Call me old fashioned, but I enjoy hearing God’s word. The many people who worship to blaring rock music and raise their hands at the climax  of “awesome God” for hours but fall asleep or have trouble sitting still when God’s word is being taught, worry me.  So what do you do when people are falling asleep in their chairs?? shorten the sermon! of course! It keeps people interested and happy and coming back for more. Basically, we are just allowing the Holy Spirit to move during worship! What, Jess has a problem with this? Jessica, stop being so old fashioned. Allow God to move in this place!  We dont need a routine, take God out of the box Jess!

But why? So when you bring your friend who doesnt believe in Jesus to the “concert” which is actually a church service, they can just ignore the morality stuff and get into the music and the coffee! And hang out with Christians who are ALSO into the music and the coffee! Then they will ask you… “wow this is church??” and you say, “yeah isnt it neat-o?” and they say “hell yeah!”

This is the problem I have though. For someone to tell me that I have to “update” the way I relate to Him, in order for others to notice and inquire is frustrating. Im still trying to wrap my head around the concept.I cant tell you how many times Ive heard that “relevant Christianity” is necessary to reach this generation and just because i think its crap, it must mean im “not taking God out of the box?”  or, my favorite was when a leader in a church I previousely attended told me I was “spiritually proud” because i said i would never set foot in a church that considers itself “emergent”, after doing research on the subject.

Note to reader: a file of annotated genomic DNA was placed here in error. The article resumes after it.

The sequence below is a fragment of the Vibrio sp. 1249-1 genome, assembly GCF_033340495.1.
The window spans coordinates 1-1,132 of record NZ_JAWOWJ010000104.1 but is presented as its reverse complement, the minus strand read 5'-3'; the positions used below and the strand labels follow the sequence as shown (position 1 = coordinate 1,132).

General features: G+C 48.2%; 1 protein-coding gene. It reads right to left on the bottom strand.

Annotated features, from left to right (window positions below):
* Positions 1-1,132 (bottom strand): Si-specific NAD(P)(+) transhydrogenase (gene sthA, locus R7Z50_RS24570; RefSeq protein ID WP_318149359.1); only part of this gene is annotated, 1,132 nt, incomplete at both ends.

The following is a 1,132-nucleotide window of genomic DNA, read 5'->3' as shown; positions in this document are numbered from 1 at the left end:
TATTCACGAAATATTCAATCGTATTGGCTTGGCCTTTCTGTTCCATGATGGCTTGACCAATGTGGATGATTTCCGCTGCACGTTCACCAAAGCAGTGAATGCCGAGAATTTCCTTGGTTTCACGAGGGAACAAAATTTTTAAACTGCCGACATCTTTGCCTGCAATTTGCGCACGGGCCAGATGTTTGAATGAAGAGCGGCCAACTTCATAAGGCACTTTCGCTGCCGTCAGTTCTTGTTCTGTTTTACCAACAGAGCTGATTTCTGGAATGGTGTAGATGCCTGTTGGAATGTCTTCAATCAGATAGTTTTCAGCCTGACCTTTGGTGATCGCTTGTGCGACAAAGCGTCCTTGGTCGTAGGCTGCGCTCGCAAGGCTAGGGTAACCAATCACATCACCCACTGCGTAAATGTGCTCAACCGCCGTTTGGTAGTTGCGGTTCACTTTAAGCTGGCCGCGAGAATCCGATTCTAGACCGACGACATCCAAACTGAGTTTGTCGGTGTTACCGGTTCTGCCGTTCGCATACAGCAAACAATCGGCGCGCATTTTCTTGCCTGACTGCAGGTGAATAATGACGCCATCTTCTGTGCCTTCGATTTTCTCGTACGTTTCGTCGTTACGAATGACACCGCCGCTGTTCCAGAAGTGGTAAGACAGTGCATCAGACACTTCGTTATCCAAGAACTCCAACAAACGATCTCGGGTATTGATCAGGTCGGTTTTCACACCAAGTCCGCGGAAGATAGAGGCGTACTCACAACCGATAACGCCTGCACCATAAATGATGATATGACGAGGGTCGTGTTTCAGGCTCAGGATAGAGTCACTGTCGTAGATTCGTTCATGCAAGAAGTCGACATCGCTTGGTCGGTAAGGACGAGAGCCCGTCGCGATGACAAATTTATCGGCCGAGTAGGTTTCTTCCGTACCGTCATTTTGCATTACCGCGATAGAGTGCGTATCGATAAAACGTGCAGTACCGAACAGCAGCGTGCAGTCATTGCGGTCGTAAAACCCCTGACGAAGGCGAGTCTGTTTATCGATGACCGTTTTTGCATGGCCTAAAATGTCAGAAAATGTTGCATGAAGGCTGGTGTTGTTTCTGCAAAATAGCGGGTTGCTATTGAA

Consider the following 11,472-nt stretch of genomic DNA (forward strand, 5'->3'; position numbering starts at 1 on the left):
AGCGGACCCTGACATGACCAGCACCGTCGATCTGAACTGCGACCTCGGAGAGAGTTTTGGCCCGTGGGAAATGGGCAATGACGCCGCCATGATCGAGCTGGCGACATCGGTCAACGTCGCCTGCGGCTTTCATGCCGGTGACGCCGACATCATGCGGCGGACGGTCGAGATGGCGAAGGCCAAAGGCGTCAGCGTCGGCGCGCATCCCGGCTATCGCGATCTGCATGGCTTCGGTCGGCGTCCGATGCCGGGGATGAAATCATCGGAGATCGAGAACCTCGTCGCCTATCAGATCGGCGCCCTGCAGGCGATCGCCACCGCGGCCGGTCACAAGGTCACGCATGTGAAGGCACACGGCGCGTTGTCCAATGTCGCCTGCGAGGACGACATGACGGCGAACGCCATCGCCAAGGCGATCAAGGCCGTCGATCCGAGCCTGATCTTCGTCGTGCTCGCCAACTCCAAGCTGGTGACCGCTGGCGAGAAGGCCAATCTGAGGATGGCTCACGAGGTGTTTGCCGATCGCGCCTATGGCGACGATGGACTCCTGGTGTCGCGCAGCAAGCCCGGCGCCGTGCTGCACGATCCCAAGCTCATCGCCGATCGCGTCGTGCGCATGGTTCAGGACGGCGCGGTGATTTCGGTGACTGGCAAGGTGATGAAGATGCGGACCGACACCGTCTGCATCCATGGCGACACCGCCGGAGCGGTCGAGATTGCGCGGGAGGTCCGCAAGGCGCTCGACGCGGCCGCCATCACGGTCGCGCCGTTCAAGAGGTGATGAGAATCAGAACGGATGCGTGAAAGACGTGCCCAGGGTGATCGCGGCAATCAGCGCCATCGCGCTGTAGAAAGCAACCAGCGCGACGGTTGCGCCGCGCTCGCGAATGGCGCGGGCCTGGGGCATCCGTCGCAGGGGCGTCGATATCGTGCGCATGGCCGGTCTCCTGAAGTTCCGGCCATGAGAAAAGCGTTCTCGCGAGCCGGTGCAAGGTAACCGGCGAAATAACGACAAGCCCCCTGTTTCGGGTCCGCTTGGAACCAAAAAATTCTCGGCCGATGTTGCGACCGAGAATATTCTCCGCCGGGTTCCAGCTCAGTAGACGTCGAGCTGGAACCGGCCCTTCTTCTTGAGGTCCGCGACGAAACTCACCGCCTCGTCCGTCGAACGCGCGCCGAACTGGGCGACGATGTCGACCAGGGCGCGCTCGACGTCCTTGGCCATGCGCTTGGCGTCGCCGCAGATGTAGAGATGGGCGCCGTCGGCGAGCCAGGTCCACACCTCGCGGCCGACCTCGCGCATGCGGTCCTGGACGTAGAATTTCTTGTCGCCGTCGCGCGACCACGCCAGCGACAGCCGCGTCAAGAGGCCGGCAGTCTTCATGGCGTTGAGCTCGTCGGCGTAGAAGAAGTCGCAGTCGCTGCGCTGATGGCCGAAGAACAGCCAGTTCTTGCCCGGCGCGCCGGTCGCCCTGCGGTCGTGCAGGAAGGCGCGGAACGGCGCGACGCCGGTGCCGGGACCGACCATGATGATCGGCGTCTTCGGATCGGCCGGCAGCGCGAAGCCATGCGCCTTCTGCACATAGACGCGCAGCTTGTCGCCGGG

He argued that the social aspect of the emergent church was where the fundamentalists are lacking. Helping the homeless, frequenting soup kitchens, freely giving away possessions are all things the emergent church smiles upon. This is great!! I think a church based on Acts 2 is wonderful. I think we are all called to interact generously and unselfishly wiht others… but the aspects of universalism and the idea of creating heaven on earth is where the emergents lose me, (and the Bible).

Social gospel is fine, if youre actually preaching the gospel! We are called not only to feed the poor and comfort the  widows, but to make desciples. How can you do that if you dont preach the gospel? Well many have made the proposition that you simply live out your Christian life. As you live out your Christian life, people are going to naturally want to know what makes you so different from everyone else. Why youre so happy, and giving and why your eyes twinkle in the moonlight. and your answer? “Because Jesus Christ was born of a virgin, lived a sinless life and was sacrificed for the sin of the world. On the third day, He rose again and joined the Father in heaven, where you will go if you repent, turn away from your sin, and put your trust in the Lord Jesus Christ!” Hm. thats not cool. Its the truth, but its not cool. maybe… MAYBE people will THINK its cool, if they think YOURE cool…. so youve got to find a way to be relevant!!! yes!! be relevant so that when you share the gospel, people will respect what you have to say.